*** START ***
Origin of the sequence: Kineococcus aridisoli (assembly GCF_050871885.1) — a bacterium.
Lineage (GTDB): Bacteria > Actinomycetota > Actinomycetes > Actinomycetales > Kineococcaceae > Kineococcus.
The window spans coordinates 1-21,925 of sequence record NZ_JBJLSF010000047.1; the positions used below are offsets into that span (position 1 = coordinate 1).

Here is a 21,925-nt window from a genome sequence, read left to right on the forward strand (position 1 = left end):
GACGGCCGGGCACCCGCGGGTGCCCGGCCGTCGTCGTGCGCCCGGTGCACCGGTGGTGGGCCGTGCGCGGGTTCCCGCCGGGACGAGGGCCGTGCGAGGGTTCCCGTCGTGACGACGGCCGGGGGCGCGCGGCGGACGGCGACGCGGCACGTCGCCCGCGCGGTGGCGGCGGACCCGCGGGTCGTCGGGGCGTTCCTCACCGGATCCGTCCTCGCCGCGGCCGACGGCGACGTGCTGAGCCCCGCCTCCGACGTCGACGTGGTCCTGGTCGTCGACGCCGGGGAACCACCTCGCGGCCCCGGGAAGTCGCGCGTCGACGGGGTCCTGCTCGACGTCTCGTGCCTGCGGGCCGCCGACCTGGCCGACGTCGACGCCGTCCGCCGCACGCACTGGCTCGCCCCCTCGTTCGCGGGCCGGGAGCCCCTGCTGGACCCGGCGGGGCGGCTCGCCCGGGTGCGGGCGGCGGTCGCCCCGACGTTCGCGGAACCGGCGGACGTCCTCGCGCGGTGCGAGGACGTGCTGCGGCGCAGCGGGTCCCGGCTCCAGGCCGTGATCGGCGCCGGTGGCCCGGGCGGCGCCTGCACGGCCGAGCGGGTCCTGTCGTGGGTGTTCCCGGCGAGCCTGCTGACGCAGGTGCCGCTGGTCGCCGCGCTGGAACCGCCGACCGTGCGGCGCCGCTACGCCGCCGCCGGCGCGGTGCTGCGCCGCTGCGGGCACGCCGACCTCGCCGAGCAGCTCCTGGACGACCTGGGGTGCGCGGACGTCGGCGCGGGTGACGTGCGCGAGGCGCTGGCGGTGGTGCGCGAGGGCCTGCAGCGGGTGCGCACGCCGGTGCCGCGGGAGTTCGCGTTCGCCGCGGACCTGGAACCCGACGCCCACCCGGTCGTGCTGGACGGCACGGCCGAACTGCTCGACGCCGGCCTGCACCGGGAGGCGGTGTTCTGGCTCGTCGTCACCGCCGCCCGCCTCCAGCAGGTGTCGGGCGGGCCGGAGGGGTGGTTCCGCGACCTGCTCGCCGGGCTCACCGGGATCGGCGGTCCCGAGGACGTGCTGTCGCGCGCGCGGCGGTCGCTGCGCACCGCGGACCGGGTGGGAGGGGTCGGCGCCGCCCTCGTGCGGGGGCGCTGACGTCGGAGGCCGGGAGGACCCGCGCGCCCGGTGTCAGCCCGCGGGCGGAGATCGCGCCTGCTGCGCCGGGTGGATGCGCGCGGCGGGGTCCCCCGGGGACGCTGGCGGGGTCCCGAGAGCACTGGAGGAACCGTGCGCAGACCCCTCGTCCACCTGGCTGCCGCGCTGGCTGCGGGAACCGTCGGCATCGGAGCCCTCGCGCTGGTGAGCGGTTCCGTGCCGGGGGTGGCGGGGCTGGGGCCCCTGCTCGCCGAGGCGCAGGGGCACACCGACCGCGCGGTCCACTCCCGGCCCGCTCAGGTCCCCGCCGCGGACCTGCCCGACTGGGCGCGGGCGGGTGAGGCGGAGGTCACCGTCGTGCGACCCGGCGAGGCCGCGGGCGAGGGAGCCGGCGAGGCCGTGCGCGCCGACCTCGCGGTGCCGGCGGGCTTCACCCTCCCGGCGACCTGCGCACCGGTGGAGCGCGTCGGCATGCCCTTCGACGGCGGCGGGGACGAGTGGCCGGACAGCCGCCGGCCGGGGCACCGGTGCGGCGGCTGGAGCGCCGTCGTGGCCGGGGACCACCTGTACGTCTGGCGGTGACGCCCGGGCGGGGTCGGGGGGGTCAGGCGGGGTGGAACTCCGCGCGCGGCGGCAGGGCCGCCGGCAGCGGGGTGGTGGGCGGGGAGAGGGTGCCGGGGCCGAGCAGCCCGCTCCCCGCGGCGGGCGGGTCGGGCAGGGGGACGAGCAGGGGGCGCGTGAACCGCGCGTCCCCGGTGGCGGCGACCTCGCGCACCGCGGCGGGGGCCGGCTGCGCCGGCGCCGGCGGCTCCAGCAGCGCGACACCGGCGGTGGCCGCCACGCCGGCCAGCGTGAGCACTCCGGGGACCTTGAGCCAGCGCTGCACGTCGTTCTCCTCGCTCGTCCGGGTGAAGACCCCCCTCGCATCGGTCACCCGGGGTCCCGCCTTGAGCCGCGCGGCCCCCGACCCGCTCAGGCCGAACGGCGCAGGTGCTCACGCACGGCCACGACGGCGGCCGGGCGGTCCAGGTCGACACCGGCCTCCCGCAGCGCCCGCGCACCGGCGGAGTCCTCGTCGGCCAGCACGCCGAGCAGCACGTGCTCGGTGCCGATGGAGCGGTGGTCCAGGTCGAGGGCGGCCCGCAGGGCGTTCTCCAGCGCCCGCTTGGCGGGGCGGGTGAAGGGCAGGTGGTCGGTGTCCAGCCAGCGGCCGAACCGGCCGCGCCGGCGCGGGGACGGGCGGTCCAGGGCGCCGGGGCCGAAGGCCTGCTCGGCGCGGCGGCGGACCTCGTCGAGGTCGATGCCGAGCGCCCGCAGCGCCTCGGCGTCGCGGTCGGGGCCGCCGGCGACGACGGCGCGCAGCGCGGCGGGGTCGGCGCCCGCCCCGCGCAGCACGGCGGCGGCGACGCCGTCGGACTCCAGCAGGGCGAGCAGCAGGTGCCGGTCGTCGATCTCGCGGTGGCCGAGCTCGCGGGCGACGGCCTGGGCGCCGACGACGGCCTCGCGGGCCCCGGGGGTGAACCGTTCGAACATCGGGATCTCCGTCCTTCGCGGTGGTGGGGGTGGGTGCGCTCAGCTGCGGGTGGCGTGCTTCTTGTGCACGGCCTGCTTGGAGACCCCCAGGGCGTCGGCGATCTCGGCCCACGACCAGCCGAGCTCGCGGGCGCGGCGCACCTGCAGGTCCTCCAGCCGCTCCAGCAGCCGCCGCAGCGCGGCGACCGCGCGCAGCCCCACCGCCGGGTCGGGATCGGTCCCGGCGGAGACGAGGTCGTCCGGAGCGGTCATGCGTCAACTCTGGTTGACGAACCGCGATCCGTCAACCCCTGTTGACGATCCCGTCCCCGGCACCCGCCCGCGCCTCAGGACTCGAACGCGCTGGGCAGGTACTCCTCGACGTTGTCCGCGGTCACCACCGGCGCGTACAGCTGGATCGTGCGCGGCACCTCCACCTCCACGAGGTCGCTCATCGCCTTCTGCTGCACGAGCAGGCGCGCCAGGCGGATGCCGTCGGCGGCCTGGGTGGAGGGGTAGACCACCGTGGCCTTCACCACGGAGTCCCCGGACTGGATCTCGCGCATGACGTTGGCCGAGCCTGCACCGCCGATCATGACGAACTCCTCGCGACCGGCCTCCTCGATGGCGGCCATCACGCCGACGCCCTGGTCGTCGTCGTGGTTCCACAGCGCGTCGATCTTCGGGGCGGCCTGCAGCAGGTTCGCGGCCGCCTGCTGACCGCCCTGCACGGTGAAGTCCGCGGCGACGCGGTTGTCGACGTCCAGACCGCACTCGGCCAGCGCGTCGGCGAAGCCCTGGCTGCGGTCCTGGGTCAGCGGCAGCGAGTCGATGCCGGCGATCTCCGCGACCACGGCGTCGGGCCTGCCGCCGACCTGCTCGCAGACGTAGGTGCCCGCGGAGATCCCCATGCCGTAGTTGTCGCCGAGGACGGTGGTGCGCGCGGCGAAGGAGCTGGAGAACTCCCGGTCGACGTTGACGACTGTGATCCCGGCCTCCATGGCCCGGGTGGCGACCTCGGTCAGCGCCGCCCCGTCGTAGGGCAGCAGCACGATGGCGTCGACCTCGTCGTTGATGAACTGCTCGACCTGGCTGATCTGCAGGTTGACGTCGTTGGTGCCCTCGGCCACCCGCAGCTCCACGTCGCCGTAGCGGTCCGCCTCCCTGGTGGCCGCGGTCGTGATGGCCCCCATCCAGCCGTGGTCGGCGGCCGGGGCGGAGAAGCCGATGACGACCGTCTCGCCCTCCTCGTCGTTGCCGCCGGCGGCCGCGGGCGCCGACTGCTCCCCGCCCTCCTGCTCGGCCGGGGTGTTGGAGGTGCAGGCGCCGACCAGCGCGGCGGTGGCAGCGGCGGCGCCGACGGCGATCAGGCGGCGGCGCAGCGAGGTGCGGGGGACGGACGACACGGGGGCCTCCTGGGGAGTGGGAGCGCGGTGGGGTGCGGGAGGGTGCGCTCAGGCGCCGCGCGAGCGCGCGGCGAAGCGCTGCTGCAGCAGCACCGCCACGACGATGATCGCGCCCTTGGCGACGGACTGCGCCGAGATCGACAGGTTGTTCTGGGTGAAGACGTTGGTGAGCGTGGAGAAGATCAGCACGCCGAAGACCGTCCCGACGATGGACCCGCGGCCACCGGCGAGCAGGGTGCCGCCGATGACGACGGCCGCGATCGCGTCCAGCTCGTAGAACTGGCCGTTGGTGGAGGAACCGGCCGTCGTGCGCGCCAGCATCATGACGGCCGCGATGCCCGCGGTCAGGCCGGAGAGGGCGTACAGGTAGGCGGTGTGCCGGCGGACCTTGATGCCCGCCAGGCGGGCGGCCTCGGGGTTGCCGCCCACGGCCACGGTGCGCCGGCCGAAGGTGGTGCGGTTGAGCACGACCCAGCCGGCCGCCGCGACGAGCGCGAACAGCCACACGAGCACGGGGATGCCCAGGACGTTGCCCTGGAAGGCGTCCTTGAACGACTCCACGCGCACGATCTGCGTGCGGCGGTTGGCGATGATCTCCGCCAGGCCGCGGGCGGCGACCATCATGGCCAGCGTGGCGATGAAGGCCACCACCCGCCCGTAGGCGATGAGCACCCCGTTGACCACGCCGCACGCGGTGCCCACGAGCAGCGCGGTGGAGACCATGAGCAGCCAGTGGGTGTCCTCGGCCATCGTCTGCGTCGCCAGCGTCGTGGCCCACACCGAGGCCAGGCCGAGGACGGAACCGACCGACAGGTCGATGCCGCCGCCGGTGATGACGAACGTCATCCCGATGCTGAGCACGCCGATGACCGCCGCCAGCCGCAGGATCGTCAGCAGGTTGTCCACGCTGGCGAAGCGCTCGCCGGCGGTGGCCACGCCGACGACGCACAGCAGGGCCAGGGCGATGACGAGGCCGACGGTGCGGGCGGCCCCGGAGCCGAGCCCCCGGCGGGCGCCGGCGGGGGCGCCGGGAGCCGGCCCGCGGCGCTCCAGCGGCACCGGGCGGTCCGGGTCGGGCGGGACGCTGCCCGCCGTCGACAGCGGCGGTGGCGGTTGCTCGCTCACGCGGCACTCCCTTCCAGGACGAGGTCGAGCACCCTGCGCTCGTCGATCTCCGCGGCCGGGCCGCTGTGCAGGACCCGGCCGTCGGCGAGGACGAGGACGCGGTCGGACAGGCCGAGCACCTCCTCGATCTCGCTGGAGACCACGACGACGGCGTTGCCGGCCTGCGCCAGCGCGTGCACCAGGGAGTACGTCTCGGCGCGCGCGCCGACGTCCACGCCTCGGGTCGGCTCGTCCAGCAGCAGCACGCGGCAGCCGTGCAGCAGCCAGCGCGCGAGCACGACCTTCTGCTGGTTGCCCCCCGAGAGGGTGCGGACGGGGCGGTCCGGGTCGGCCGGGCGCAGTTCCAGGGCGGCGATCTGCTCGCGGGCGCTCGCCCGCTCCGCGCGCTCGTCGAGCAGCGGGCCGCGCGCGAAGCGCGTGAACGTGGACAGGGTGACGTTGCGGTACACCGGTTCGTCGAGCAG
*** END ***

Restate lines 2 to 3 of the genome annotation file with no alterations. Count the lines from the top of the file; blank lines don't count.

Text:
Lineage (GTDB): Bacteria > Actinomycetota > Actinomycetes > Actinomycetales > Kineococcaceae > Kineococcus.
The window spans coordinates 1-21,925 of sequence record NZ_JBJLSF010000047.1; the positions used below are offsets into that span (position 1 = coordinate 1).